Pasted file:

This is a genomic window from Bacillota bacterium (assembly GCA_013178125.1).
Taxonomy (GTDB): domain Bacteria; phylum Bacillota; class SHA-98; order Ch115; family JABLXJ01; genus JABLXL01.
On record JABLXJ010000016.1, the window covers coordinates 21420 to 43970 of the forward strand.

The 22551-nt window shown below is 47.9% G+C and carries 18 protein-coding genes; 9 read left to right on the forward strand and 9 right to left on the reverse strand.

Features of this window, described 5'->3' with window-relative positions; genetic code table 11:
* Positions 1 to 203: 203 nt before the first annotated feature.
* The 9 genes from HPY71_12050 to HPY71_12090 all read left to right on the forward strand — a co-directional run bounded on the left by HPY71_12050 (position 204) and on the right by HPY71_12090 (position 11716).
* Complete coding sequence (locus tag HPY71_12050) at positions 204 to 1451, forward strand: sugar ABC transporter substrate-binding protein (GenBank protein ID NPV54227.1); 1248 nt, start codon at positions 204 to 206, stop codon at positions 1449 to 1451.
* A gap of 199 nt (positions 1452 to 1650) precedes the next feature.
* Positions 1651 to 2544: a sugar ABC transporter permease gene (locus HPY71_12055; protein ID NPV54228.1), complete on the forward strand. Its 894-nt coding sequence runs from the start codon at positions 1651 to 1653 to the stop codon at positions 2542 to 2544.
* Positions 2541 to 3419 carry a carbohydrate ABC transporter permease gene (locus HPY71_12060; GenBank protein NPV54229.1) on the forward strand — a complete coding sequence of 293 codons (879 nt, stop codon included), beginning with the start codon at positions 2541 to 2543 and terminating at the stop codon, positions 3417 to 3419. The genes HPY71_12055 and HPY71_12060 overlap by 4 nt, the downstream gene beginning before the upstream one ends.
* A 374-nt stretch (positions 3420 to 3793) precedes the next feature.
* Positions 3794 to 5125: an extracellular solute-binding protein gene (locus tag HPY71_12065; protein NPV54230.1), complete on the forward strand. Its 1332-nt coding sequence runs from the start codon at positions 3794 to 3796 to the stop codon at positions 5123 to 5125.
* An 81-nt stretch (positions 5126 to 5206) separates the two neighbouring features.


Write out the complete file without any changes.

This is a genomic window from Bacillota bacterium (assembly GCA_013178125.1).
Taxonomy (GTDB): domain Bacteria; phylum Bacillota; class SHA-98; order Ch115; family JABLXJ01; genus JABLXL01.
On record JABLXJ010000016.1, the window covers coordinates 21420 to 43970 of the forward strand.

The 22551-nt window shown below is 47.9% G+C and carries 18 protein-coding genes; 9 read left to right on the forward strand and 9 right to left on the reverse strand.

Features of this window, described 5'->3' with window-relative positions; genetic code table 11:
* Positions 1 to 203: 203 nt before the first annotated feature.
* The 9 genes from HPY71_12050 to HPY71_12090 all read left to right on the forward strand — a co-directional run bounded on the left by HPY71_12050 (position 204) and on the right by HPY71_12090 (position 11716).
* Complete coding sequence (locus tag HPY71_12050) at positions 204 to 1451, forward strand: sugar ABC transporter substrate-binding protein (GenBank protein ID NPV54227.1); 1248 nt, start codon at positions 204 to 206, stop codon at positions 1449 to 1451.
* A gap of 199 nt (positions 1452 to 1650) precedes the next feature.
* Positions 1651 to 2544: a sugar ABC transporter permease gene (locus HPY71_12055; protein ID NPV54228.1), complete on the forward strand. Its 894-nt coding sequence runs from the start codon at positions 1651 to 1653 to the stop codon at positions 2542 to 2544.
* Positions 2541 to 3419 carry a carbohydrate ABC transporter permease gene (locus HPY71_12060; GenBank protein NPV54229.1) on the forward strand — a complete coding sequence of 293 codons (879 nt, stop codon included), beginning with the start codon at positions 2541 to 2543 and terminating at the stop codon, positions 3417 to 3419. The genes HPY71_12055 and HPY71_12060 overlap by 4 nt, the downstream gene beginning before the upstream one ends.
* A 374-nt stretch (positions 3420 to 3793) precedes the next feature.
* Positions 3794 to 5125: an extracellular solute-binding protein gene (locus tag HPY71_12065; protein NPV54230.1), complete on the forward strand. Its 1332-nt coding sequence runs from the start codon at positions 3794 to 3796 to the stop codon at positions 5123 to 5125.
* An 81-nt stretch (positions 5126 to 5206) separates the two neighbouring features.